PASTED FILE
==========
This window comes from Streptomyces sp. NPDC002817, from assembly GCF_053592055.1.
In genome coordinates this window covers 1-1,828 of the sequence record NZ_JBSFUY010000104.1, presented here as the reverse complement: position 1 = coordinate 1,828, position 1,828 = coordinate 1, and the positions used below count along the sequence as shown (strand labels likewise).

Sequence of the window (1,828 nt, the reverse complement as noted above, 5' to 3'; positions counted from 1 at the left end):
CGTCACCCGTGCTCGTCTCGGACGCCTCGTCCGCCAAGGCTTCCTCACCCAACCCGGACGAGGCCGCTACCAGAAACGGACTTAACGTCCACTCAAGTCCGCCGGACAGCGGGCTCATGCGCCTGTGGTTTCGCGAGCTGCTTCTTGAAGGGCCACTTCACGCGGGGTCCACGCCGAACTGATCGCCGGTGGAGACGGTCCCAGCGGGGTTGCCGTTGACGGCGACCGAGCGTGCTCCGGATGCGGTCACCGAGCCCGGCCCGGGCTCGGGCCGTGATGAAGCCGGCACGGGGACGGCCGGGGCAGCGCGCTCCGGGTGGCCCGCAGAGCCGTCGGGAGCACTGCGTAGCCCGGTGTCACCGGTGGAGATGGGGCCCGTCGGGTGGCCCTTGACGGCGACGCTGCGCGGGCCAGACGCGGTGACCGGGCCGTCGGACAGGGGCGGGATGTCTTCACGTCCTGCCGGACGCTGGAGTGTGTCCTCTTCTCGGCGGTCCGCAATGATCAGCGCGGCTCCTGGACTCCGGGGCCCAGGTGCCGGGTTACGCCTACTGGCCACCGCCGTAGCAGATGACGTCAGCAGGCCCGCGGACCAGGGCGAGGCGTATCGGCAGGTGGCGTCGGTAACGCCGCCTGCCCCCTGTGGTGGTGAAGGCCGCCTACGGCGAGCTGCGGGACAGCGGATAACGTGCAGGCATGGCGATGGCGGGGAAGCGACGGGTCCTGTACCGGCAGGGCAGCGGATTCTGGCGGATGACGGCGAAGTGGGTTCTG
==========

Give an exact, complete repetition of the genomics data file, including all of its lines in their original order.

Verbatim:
This window comes from Streptomyces sp. NPDC002817, from assembly GCF_053592055.1.
In genome coordinates this window covers 1-1,828 of the sequence record NZ_JBSFUY010000104.1, presented here as the reverse complement: position 1 = coordinate 1,828, position 1,828 = coordinate 1, and the positions used below count along the sequence as shown (strand labels likewise).

Sequence of the window (1,828 nt, the reverse complement as noted above, 5' to 3'; positions counted from 1 at the left end):
CGTCACCCGTGCTCGTCTCGGACGCCTCGTCCGCCAAGGCTTCCTCACCCAACCCGGACGAGGCCGCTACCAGAAACGGACTTAACGTCCACTCAAGTCCGCCGGACAGCGGGCTCATGCGCCTGTGGTTTCGCGAGCTGCTTCTTGAAGGGCCACTTCACGCGGGGTCCACGCCGAACTGATCGCCGGTGGAGACGGTCCCAGCGGGGTTGCCGTTGACGGCGACCGAGCGTGCTCCGGATGCGGTCACCGAGCCCGGCCCGGGCTCGGGCCGTGATGAAGCCGGCACGGGGACGGCCGGGGCAGCGCGCTCCGGGTGGCCCGCAGAGCCGTCGGGAGCACTGCGTAGCCCGGTGTCACCGGTGGAGATGGGGCCCGTCGGGTGGCCCTTGACGGCGACGCTGCGCGGGCCAGACGCGGTGACCGGGCCGTCGGACAGGGGCGGGATGTCTTCACGTCCTGCCGGACGCTGGAGTGTGTCCTCTTCTCGGCGGTCCGCAATGATCAGCGCGGCTCCTGGACTCCGGGGCCCAGGTGCCGGGTTACGCCTACTGGCCACCGCCGTAGCAGATGACGTCAGCAGGCCCGCGGACCAGGGCGAGGCGTATCGGCAGGTGGCGTCGGTAACGCCGCCTGCCCCCTGTGGTGGTGAAGGCCGCCTACGGCGAGCTGCGGGACAGCGGATAACGTGCAGGCATGGCGATGGCGGGGAAGCGACGGGTCCTGTACCGGCAGGGCAGCGGATTCTGGCGGATGACGGCGAAGTGGGTTCTG